A successful secretary retires

Added on April 21st, 2020 by Lorne Smith
Posted in General, Greenkeepers, Greenkeeping, Hickories | No Comments
The administration of golf clubs has changed drastically over the years and seldom these days do we see the Lt. Colonel secretary holding up the bar talking to members and visitors. The change is epitomised by the amount of technical advice and health & safety stuff contained in the excellent Golf Club Secretary Newsletter edited by the indomitable Michael Coffey.
Every now and again one comes across secretaries who still find some time for the front of house role, persuading members to accept the utmost importance of supporting their greenkeepers as they forge down the fine grasses route. Martyn Bonner MBE at Notts (Hollinwell) comes to mind.
Scott Ballentine is another, who has just retired from Royal Worlington & Newmarket GC after fourteen incredible years of success. He has guided that famous nine-holer Club from being a target-golf lush parkland course with a well-worn clubhouse, back to having some of the finest fescue/browntop bent greens anywhere and a rejuvenated and modernised clubhouse internals, all in its own inimitable style.
RW&NGC has enormous heritage, based predominantly on it having been home to the Cambridge Varsity golf team since the 1890s, all of this so well recorded by one of the finest golf club centenary books “The Sacred Nine“ by John Gillum.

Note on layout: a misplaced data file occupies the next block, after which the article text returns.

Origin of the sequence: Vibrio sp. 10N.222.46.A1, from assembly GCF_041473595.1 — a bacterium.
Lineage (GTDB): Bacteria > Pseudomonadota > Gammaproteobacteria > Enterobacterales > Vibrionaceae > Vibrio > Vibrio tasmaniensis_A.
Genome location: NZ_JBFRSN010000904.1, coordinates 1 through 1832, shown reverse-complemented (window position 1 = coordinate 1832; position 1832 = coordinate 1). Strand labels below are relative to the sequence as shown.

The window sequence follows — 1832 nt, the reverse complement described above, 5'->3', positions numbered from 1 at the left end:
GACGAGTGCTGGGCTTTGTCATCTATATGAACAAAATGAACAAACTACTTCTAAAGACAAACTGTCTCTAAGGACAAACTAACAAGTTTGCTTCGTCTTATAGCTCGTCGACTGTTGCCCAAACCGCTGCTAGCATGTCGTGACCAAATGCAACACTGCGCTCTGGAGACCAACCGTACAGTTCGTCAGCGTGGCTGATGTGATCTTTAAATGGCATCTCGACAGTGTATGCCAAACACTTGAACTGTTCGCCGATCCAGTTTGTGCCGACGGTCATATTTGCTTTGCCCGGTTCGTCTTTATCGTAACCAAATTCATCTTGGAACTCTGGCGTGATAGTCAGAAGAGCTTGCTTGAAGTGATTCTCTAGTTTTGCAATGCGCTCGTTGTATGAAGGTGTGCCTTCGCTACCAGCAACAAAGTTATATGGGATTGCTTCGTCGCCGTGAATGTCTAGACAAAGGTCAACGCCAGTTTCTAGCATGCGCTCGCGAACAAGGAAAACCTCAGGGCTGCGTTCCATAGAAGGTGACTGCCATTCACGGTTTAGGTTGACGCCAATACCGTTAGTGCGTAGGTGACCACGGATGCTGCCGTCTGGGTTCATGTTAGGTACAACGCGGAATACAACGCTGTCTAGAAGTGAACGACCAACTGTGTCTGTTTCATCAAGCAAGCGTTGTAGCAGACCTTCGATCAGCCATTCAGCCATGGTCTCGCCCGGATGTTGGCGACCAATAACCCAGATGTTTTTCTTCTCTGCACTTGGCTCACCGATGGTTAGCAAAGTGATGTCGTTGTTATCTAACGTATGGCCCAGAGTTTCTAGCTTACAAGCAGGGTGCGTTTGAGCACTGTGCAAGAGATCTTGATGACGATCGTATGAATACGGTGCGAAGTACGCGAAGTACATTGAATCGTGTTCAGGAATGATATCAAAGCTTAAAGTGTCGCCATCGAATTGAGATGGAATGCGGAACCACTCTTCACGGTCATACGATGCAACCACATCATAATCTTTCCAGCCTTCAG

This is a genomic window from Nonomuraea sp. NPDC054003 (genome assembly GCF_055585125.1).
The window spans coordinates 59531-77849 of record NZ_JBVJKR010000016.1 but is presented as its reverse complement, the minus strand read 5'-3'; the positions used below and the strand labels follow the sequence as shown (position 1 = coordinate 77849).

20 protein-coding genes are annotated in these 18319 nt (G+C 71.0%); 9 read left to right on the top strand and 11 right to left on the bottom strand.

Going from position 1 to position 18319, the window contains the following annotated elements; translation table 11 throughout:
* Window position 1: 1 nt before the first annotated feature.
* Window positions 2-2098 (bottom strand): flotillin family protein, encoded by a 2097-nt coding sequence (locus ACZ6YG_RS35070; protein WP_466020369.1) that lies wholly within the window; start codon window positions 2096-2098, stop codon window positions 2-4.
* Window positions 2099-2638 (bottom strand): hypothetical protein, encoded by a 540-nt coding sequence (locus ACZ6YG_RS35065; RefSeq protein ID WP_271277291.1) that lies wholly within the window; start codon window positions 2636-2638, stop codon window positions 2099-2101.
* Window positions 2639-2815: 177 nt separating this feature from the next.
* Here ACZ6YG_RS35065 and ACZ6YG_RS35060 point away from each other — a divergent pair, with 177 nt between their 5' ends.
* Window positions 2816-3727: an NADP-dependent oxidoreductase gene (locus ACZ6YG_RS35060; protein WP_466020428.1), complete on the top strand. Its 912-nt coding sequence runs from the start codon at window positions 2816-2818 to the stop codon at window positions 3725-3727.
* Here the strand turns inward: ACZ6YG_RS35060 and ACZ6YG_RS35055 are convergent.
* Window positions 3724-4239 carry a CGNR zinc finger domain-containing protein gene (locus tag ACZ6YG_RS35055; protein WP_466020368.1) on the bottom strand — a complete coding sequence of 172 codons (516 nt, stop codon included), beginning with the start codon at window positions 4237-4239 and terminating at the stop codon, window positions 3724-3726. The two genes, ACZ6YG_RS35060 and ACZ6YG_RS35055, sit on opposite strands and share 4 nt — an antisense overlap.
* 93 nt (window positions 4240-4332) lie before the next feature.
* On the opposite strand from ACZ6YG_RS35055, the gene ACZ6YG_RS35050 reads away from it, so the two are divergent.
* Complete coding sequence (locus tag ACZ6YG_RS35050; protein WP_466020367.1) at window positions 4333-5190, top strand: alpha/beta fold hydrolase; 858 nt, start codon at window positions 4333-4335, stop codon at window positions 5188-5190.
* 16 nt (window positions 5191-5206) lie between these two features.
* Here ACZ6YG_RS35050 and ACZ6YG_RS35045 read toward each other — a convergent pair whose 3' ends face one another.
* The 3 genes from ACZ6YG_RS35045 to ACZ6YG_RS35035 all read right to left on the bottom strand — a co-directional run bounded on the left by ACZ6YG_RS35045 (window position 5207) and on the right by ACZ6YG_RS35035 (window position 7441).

Scott and the Green Committee appointed a young, inexperienced but enthusiastic Jonathan Kitchen as head greenkeeper and then appointed Gordon Irvine MG, as their greenkeeping consultant from whom Jonathan just sucked up like a sponge the openly offered advice as to how to turn the soft receptive annual meadow grass (Poa annua) greens back to fescue/bent perennial firm turf.
The whole course is now in good nick, especially the well cut aprons and run-offs with their consistent bounce that is so vital for the ‘running-game’.
Playing this March in a British Golf Collectors Society hickory match, one recognised that there is an extra hill to climb for those golfers who are used to one colour, lush, fertilised, annual weed grass, in getting their heads around the erratically coloured red and blue hues of the different perennial grasses to obtain their putting confidence. For me my confidence and enjoyment soars as the smoothness and trueness of these glorious grasses cut at 5mm and running at an ideal speed of around nine foot allows one to seek out and conquer the subtle borrows.
Firstly, the ladies changing area was extended and refurbished, then the clubhouse entrance hall, with its space around the walls for standing golf bags, and living room were opened up to the light, with an open fire and leather sofas next to the bar-hatch all giving an impetus to social mixing.
Today the cramped men’s changing rooms have been transformed into modern facilities with a wide open room and without light oak lockers!
Lastly but perhaps most significantly, the green staff have been given new accommodation that respects the importance of their profession in the eyes of the officials and members of the Club.
The character of RW&NGC has not been changed and much of this good result is down to the Club leadership, based on sound financial acumen over many years, coupled with well-informed, diligent  Committee’s, who I am sure join FineGolf in thanking Scott Ballentine for co-ordinating the upgrading and wishing him well in his retirement.
No report from here would be complete without mentioning the succulent home cooked food, with the gammon and the bread-and-butter pudding being my favourites; an attraction which will bring one back year after year.

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